Telstra has been promising to shake up its plan offerings for some time now, and today the telco finally delivered. Similar to Vodafone's big overhaul in 2017, Telstra has completely removed lock-in contracts from its range of options.
The Aussie communications giant has canned its wide variety of plans that it used to offer with each handset, and instead boiled it all down to just four primary plans.
- Small ($50) – 15GB, trial 5G
- Medium ($60) – 60GB, trial 5G
- Large ($80) – 100GB, full 5G
- Extra Large ($100) – 150GB, full 5G
You can sign up for these plans on a month-to-month basis, either bringing your own phone or opting into a handset payment plan (over either 24-, or 36-months), the monthly cost of which will simply be added to your bill.
As part of this shift, Telstra has done away with its unlimited data plan, which would previously have set you back $199 each month, regardless of which handset you paired with it. Similarly, there are no more options to lease a handset.
As for excess data, none of the plans will automatically incur the extra charges associated with going over your prescribed allowance. Instead, download speeds will be capped at 1.5Mbps and there's no long an option to purchase extra data for use at uncapped speeds.
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As indicated above, all four of the new plans arrive with some level of 5G capability, but there's a catch. The Small and Medium plans only include 5G during what Telstra's describing as its 'trial period' of the tech, which ends June 30, 2020. After this, you'll need to drop an extra $15 per month for the privilege.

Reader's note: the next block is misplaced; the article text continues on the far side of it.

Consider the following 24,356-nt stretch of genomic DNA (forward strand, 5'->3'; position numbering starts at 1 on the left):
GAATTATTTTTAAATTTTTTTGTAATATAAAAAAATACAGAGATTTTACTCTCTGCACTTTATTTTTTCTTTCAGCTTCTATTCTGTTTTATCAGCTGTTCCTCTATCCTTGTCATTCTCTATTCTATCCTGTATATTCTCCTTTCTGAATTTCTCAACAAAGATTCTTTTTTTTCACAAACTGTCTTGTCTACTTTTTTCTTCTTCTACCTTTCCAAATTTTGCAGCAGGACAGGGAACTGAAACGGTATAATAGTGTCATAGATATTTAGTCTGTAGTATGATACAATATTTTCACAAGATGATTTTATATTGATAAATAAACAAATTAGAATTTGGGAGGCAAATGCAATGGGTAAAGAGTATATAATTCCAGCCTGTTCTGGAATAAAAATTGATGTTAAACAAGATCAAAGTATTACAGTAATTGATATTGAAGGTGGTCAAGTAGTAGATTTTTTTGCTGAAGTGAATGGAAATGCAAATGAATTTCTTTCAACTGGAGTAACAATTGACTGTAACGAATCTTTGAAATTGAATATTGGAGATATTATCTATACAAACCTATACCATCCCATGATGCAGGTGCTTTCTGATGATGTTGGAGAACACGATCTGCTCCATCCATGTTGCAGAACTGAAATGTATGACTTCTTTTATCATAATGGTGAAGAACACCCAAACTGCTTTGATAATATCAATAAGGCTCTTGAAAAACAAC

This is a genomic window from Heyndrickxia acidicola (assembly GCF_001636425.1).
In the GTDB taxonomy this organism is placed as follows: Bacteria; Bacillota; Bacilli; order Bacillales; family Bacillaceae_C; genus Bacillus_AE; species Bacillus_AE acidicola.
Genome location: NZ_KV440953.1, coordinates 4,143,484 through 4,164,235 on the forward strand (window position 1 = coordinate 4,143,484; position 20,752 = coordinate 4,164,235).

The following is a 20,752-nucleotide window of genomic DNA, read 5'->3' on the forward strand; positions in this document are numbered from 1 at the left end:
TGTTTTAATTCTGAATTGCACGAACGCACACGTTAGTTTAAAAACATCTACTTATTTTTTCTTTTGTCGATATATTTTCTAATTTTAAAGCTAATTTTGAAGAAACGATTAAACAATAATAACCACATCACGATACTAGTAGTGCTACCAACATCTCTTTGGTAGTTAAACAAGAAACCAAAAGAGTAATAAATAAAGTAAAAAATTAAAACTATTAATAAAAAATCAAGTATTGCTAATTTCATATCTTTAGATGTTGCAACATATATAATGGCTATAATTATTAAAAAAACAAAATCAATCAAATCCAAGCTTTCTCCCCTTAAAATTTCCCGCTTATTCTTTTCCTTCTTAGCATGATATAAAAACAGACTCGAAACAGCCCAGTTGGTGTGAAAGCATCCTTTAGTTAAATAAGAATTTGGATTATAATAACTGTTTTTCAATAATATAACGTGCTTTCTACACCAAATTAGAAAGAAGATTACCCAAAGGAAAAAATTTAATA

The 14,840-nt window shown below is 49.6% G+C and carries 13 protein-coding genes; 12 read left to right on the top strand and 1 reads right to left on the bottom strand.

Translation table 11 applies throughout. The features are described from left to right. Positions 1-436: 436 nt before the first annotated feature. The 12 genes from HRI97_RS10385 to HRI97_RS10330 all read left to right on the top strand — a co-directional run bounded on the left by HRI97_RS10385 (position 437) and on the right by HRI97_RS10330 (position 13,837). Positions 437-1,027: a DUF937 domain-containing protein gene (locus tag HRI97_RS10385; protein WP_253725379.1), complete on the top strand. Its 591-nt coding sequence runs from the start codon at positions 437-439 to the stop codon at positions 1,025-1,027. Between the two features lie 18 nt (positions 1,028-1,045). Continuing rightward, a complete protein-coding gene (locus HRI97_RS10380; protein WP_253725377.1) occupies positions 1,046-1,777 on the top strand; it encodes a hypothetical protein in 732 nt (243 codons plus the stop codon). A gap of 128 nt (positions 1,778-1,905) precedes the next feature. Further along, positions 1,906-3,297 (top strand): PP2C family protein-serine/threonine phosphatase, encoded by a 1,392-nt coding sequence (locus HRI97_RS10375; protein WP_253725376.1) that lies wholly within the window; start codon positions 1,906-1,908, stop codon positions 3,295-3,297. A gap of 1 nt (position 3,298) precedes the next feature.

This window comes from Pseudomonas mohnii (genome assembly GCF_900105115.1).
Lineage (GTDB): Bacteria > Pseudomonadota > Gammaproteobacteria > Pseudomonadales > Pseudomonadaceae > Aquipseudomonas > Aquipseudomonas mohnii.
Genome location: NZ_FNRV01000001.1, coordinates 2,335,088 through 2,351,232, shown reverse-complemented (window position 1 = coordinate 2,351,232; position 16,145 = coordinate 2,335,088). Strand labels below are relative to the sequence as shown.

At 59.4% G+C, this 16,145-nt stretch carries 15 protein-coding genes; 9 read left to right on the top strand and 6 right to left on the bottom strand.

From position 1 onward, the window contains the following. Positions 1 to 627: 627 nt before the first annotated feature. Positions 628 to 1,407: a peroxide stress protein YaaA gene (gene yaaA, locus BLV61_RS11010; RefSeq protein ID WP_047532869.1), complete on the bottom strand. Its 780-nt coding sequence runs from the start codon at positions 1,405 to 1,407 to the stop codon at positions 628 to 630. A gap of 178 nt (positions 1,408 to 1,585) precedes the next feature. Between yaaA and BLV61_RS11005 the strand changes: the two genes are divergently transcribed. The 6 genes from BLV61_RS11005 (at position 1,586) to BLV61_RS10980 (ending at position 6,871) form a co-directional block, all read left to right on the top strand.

Assuming that the plan pricing stays the same, this will make adding 5G compatibility to either of the lower two plans almost as expensive as just upgrading straight to the Large, which includes 'full' 5G and a heap more data.
Currently, Telstra's 5G functionality is still rather limited, with coverage only currently available in (very) selected areas, and which don't always deliver the speeds that are promised. If the telco's continuing rollout goes to plan, however, we should have a much more capable and available 5G network by the time the trial's over.
If you're looking to jump to Telstra or are an existing customer who's plan is up, the new Medium plan is arguably the best value at the current time – it gives youa healthy 60GB of data and you're not paying a large premium for 5G which is, right now, an incomplete service. And, for what it's worth, you'll still have access to 5G for the better part of a year.
What's been lost?
Telstra has cut a number of its previously-included features from these new plans, presumably to make the overall package more affordable to those that wouldn't use the extras… or, alternatively, to squeeze some more pennies from those who do.
One such trimming is the loss of unlimited international calls and texts (to eligible countries), which you can add on to your plan for a $10 monthly fee. Unlimited local calls and texts are still included across all four plans.
Similarly, there's no more included global roaming data, so you'll either have to cop the "standard rates" for roaming data or purchase an "International Day Pass". We've reached out to Telstra to find out exactly what this entails.
Just like Telstra's phone plans (which include talk and text), the telco's data-only plans have undergone a similar revision, with the range boiled down to just four month-to-month plans.
- Small ($15) – 5GB, trial 5G
- Medium ($25) – 10GB, trial 5G
- Large ($50) – 50GB, full 5G
- Extra Large ($75) – 100GB, full 5G
These contain the same configuration of 5G access (either included for free, or on a trial basis), and have the same situation with excess data usage, where going over your limit results in a shaped download speed of 1.5Mbps.
For those Telstra customers who're already comfortable with their existing contract – either mobile or data-only – you'll be able to stay on the same plan as you've currently got, as Telstra will continue to honour these contracts, although it's currently unclear if it will continue to do so once your current contract period expires.